Imam Abdul Qahir Al Baghdadi on the `Ulema of Kalam – Part V

As for Dawud, the leader of the literalists, he wrote a lot on belief along with his many writings on jurisprudence. His son, Abu Bakr,

Muhammd ibn Dawud ibn Ali ibn Khalaf Al  Dhahiri (255 h. – 297 h.) was an Imam and son of the Imam Dawud Al Dhahiri. He took over his fathers position as a Mufti and teacher after his father. (Source: Al A`laam).

was a scholar of jurisprudence, Kalam <belief>, methodology, literature and poetry.

Abu Al`Abbaas Ibn Surayj

In the manuscript it is written “Ibn Shurayh”, but it is likely a typographical error, and should be Ibn Surayj, because he was the head of the Sunnis at that time and wrote very many books, as indicated by Abu Mansur: Ahmad ibn Umar ibn Surayj Al Baghdadi, Abu Al Abbas (249 h. – 306 h.) the head of the Shafi`is of his time who wrote some 400 books and was a Judge in Shiraz (in today’s Iran). He fought deviant sects and had debates with Dawud Al Dhahiri. (Source: Al A`laam).

the best of this group in these sciences, and he has a critique on the book of Al-Jaruf

Al Jaruf was a philosopher of the school of equality of proofs.

against those who claim equality of proofs

The claim of equality of proofs is when someone looks at the evidences presented by two opponents and then declares himself unable to decide who is right. The book of Al Jaruf, which defended the idea of equality of proofs, was written by a philosopher against Al Jubba`i, who was a Mu`tazilite. This belief of equality of proofs is basically agnosticism, in the sense that they neither affirm nor deny, but its followers fall into three groups: First, those who question the existence of the Creator. Second, those who believe in the Creator, but doubt prophethood. Third, those who believe in the Creator and the prophethood of Muhammd, but have doubts about other beliefs. (See Al Fisal fi-l-Milal by Ibn Hazm).

and it is more complete than the critique of Ibn Al-Rawandi

He seems to mean Abu Al Husayn Ibn Al Rawandi (? h.- 298 h.), who was a philosopher accused of numerous heresies. (Source: Al A`laam).

against them. As for his writings on jurisprudence – Allah knows their number.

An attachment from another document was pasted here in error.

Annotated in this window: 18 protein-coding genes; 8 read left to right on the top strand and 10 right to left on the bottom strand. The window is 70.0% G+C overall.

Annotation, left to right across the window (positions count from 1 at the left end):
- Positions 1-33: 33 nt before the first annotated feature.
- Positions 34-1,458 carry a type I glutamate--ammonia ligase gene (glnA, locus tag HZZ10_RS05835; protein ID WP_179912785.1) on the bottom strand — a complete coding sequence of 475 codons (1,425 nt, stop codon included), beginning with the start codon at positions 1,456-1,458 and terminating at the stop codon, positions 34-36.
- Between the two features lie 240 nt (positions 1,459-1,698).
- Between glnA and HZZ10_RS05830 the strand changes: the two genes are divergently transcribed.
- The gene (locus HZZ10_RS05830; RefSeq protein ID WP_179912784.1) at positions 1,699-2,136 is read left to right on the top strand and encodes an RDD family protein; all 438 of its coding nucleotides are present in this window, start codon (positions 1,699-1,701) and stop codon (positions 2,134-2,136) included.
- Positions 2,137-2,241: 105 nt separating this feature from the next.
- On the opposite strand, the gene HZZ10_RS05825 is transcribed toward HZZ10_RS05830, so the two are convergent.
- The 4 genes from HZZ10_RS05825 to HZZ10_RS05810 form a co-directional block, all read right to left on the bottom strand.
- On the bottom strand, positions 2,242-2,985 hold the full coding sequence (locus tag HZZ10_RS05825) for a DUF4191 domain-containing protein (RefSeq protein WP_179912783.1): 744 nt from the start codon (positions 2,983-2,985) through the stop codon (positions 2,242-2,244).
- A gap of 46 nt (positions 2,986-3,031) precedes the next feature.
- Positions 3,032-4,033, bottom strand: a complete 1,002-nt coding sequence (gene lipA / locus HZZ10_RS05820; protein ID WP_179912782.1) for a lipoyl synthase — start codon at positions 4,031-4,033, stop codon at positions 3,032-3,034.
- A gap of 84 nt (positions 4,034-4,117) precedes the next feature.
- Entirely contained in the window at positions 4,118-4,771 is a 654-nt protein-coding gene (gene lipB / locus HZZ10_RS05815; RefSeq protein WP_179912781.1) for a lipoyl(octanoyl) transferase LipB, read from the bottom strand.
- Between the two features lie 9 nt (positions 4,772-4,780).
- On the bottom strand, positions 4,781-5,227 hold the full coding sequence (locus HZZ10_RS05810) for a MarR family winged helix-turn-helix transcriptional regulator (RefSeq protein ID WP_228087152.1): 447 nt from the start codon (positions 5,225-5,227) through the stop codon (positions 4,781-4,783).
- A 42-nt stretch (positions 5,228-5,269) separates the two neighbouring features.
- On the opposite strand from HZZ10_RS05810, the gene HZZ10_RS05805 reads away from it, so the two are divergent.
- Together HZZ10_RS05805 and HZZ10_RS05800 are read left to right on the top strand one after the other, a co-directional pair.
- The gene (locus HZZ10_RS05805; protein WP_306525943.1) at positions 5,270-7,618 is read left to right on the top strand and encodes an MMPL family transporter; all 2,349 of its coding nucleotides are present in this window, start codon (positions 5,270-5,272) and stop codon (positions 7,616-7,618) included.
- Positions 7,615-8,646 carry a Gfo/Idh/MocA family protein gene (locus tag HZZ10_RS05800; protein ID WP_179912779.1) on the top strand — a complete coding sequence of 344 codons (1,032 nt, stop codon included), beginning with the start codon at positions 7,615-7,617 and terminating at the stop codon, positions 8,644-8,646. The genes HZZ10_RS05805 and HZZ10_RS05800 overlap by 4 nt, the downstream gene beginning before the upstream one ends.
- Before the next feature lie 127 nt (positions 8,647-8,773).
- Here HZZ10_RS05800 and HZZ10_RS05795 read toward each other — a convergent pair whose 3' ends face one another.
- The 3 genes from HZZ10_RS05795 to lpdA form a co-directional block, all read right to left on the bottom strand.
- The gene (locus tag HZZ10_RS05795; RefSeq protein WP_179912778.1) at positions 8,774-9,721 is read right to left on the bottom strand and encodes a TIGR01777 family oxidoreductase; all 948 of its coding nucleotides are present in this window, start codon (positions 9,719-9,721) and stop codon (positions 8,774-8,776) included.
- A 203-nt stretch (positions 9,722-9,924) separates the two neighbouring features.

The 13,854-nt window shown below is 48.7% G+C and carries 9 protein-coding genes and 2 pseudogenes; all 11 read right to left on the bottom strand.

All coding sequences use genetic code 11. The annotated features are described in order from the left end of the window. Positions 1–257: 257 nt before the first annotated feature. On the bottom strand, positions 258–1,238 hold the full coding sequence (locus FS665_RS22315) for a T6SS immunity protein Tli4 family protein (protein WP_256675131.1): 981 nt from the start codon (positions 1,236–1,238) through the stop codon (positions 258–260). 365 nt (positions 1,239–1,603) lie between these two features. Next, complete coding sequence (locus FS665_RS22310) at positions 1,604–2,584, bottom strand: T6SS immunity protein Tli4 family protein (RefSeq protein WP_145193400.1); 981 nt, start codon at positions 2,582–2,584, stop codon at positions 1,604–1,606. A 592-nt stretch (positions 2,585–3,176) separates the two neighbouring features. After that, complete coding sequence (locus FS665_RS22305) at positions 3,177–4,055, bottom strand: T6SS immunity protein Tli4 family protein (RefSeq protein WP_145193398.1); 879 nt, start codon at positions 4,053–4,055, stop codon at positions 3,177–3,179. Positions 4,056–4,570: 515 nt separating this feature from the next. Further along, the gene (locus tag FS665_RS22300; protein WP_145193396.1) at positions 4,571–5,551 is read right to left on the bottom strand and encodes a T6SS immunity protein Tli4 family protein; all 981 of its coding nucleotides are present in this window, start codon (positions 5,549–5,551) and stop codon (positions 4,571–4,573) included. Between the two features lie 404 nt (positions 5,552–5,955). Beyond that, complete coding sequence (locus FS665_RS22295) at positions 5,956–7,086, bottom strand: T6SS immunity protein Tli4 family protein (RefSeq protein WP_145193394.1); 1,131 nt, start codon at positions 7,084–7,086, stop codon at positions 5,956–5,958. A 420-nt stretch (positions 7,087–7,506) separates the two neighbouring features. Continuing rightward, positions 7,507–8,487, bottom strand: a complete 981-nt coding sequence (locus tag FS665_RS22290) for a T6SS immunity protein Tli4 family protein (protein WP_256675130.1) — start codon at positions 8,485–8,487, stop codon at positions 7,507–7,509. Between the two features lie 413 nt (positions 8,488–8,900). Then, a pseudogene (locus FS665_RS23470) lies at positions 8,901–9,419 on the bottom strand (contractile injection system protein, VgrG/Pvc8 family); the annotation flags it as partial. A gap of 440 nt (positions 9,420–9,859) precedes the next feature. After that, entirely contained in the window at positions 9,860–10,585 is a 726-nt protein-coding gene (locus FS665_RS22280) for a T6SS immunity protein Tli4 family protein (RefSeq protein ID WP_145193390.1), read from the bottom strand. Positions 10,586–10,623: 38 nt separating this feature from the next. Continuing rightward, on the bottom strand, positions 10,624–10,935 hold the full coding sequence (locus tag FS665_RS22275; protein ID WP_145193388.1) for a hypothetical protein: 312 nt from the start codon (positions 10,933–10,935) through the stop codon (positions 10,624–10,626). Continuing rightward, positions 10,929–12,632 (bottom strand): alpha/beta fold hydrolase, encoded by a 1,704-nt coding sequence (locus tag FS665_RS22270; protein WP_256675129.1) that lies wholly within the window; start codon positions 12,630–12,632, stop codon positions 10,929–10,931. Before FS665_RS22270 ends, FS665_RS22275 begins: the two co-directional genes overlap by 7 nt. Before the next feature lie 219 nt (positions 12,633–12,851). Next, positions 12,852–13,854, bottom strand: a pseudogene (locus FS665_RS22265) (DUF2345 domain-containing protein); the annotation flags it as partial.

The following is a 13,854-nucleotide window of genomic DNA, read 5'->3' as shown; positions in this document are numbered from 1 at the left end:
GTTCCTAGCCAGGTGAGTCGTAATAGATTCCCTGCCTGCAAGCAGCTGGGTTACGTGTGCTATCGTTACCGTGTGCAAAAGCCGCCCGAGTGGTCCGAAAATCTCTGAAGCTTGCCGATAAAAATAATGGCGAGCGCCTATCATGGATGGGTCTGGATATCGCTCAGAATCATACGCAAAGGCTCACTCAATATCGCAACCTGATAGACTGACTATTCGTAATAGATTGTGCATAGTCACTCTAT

Another of the Kalam scholars in the time of Al Ma`mun is Abdullah ibn Sa`eed Al Tamimi,

Abdullah ibn Sa`eed ibn Kullaab, Abu Muhammd Al Qattaan (? – 245), was one of the greatest Kalam scholars of his time. (Source: Al A`laam). He is also mentioned with the last name Al Tamimi by Al Subki in  Tabaqaat Al Shafi`iah Al Kubraa. In Tabaqaat Al Shafi`iah it is stated in the biography of Abdullah ibn Sa`eed ibn Kullaab that Abu Hasan Al Ash`ari was heavily influenced by him and by Harith ibn Asad Al Muhasibi

who crushed the Mu`tazilah in the assembly of Al Ma`mun, and scandalized them with his eloquent exposure and clarification of their faults. The remains of his clarifications are in his books. He is the brother of Yahya ibn Sa`eed Al-Qattaan,

Yahya ibn Sa`eed Al Qattaan Al Tamimi, Abu Sa`eed (120 h. – 198) one of the Imams of Hadith science. He gave the Fatwas of Abu Hanifah and is regarded as a highly trustworthy Hafidh. (Source: Al A`laam).

the inheritor of the knowledge of hadith and the master of narrator criticism.

Among the students of Abdullah ibn Sa`eed is Abdul Aziz Al Makki Al Kattaani,

Abdul Aziz ibn Yahya ibn Abdul Aziz Al Kinani Al Makki (? h. – 240) was among the students of Al Shafi`i and debated Bishr Al Marisi. (Source: Al A`laam).

who scandalized the Mu`tazilah in Al Ma`mun’s assembly. Yet another Kalam scholar was, his student, Al Husayn ibn Al Fadl Al Bajali,

Al Husayn ibn Al Fadl ibn Umayr Al Bajali (178 h. – 282 h.) was one of the leaders of the knowledge of the meanings in the Quran. He was originally from Al Kufa, but the governor Abdul Aziz ibn Tahir brought him to Naysabur where he bought a house for him. He stayed there teaching until he died.

the master of Kalam, methodology, Quranic commentary and interpretation. Later scholars relied upon his notes and pointers in interpreting the Quran. He is the one that Abdul Aziz ibn Tahir, the governor of Khurasan <in North East Iran> brought with him to Khurasan, and as a result people said, “He took with him all the knowledge of Iraq to Khurasan.”

Among the students of Abdullah ibn Sa`eed is also Al-Junayd,

Al Junayd ibn Muhammd ibn Al Junayd Al Baghdadi, Abu Al Qaasim, Al Khazzaz (? – 297) was one of the greatest scholars of all time. One of his contemporaries said, “I have not laid my eyes on anyone like Al Junayd. The scribes come to his lessons to learn from his words, the poets for his eloquence, and the Kalam scholars for the meaning of what he says. The great scholars and historian Ibn Al Athir said about Al Junayd: “The top scholar in the world in his time.” He is considered as one of the great imams of Sufism for his compliance to the sciences of Hadith and Quran along with leadership in Sufi knowledge. He said, “Our way is controlled by the Quran and Hadith.” (Source: Al A`laam).

the Shaykh of the Sufis and the Imam of the monotheists. He has an article that is written according to the requirements of the Kalam scholars, but with Sufi expressions.

Translation and Commentary by Shaykh Abu Adam al Naruiji

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